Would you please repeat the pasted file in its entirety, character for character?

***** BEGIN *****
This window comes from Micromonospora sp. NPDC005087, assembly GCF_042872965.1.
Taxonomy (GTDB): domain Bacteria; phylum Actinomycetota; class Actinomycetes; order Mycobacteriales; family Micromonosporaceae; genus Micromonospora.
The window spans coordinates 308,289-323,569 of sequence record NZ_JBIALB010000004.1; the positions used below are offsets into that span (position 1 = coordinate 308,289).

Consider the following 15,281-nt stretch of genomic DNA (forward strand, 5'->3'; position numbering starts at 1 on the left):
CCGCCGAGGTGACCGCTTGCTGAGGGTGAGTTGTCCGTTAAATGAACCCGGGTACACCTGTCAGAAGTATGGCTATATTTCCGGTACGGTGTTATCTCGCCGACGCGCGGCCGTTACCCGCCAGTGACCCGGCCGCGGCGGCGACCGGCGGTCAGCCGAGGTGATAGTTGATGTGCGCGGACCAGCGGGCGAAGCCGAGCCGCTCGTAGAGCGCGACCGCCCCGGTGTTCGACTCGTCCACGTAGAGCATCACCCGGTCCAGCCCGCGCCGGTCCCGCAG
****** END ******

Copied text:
This window comes from Micromonospora sp. NPDC005087, assembly GCF_042872965.1.
Taxonomy (GTDB): domain Bacteria; phylum Actinomycetota; class Actinomycetes; order Mycobacteriales; family Micromonosporaceae; genus Micromonospora.
The window spans coordinates 308,289-323,569 of sequence record NZ_JBIALB010000004.1; the positions used below are offsets into that span (position 1 = coordinate 308,289).

Consider the following 15,281-nt stretch of genomic DNA (forward strand, 5'->3'; position numbering starts at 1 on the left):
CCGCCGAGGTGACCGCTTGCTGAGGGTGAGTTGTCCGTTAAATGAACCCGGGTACACCTGTCAGAAGTATGGCTATATTTCCGGTACGGTGTTATCTCGCCGACGCGCGGCCGTTACCCGCCAGTGACCCGGCCGCGGCGGCGACCGGCGGTCAGCCGAGGTGATAGTTGATGTGCGCGGACCAGCGGGCGAAGCCGAGCCGCTCGTAGAGCGCGACCGCCCCGGTGTTCGACTCGTCCACGTAGAGCATCACCCGGTCCAGCCCGCGCCGGTCCCGCAG